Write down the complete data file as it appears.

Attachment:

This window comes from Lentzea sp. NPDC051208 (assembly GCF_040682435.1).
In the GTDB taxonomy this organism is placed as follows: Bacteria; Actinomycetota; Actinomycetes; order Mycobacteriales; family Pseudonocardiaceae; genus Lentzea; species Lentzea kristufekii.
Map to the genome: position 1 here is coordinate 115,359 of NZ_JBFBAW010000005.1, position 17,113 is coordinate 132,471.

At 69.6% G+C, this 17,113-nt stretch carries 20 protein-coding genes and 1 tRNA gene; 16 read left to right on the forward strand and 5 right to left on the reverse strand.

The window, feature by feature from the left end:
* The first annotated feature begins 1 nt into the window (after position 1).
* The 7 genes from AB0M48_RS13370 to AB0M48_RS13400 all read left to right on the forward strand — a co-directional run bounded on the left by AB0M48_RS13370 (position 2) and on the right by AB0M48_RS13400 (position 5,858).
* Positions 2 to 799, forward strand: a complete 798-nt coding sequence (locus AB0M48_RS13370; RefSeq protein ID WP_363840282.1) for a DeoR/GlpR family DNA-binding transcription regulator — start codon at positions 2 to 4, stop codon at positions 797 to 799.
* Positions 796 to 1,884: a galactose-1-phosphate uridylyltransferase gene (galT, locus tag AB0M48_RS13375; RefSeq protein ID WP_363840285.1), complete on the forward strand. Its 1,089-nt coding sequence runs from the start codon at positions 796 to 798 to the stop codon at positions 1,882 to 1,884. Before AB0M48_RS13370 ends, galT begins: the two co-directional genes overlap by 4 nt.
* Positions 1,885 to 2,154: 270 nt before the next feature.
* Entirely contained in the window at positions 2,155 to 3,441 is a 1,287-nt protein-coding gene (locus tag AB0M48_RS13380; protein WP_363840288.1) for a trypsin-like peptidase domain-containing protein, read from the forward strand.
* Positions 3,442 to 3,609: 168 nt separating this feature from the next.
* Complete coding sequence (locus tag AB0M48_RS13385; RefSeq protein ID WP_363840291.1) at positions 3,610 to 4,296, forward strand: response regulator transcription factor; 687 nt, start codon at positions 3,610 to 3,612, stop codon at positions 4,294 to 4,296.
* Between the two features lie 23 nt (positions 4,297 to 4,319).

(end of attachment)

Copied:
This window comes from Lentzea sp. NPDC051208 (assembly GCF_040682435.1).
In the GTDB taxonomy this organism is placed as follows: Bacteria; Actinomycetota; Actinomycetes; order Mycobacteriales; family Pseudonocardiaceae; genus Lentzea; species Lentzea kristufekii.
Map to the genome: position 1 here is coordinate 115,359 of NZ_JBFBAW010000005.1, position 17,113 is coordinate 132,471.

At 69.6% G+C, this 17,113-nt stretch carries 20 protein-coding genes and 1 tRNA gene; 16 read left to right on the forward strand and 5 right to left on the reverse strand.

The window, feature by feature from the left end:
* The first annotated feature begins 1 nt into the window (after position 1).
* The 7 genes from AB0M48_RS13370 to AB0M48_RS13400 all read left to right on the forward strand — a co-directional run bounded on the left by AB0M48_RS13370 (position 2) and on the right by AB0M48_RS13400 (position 5,858).
* Positions 2 to 799, forward strand: a complete 798-nt coding sequence (locus AB0M48_RS13370; RefSeq protein ID WP_363840282.1) for a DeoR/GlpR family DNA-binding transcription regulator — start codon at positions 2 to 4, stop codon at positions 797 to 799.
* Positions 796 to 1,884: a galactose-1-phosphate uridylyltransferase gene (galT, locus tag AB0M48_RS13375; RefSeq protein ID WP_363840285.1), complete on the forward strand. Its 1,089-nt coding sequence runs from the start codon at positions 796 to 798 to the stop codon at positions 1,882 to 1,884. Before AB0M48_RS13370 ends, galT begins: the two co-directional genes overlap by 4 nt.
* Positions 1,885 to 2,154: 270 nt before the next feature.
* Entirely contained in the window at positions 2,155 to 3,441 is a 1,287-nt protein-coding gene (locus tag AB0M48_RS13380; protein WP_363840288.1) for a trypsin-like peptidase domain-containing protein, read from the forward strand.
* Positions 3,442 to 3,609: 168 nt separating this feature from the next.
* Complete coding sequence (locus tag AB0M48_RS13385; RefSeq protein ID WP_363840291.1) at positions 3,610 to 4,296, forward strand: response regulator transcription factor; 687 nt, start codon at positions 3,610 to 3,612, stop codon at positions 4,294 to 4,296.
* Between the two features lie 23 nt (positions 4,297 to 4,319).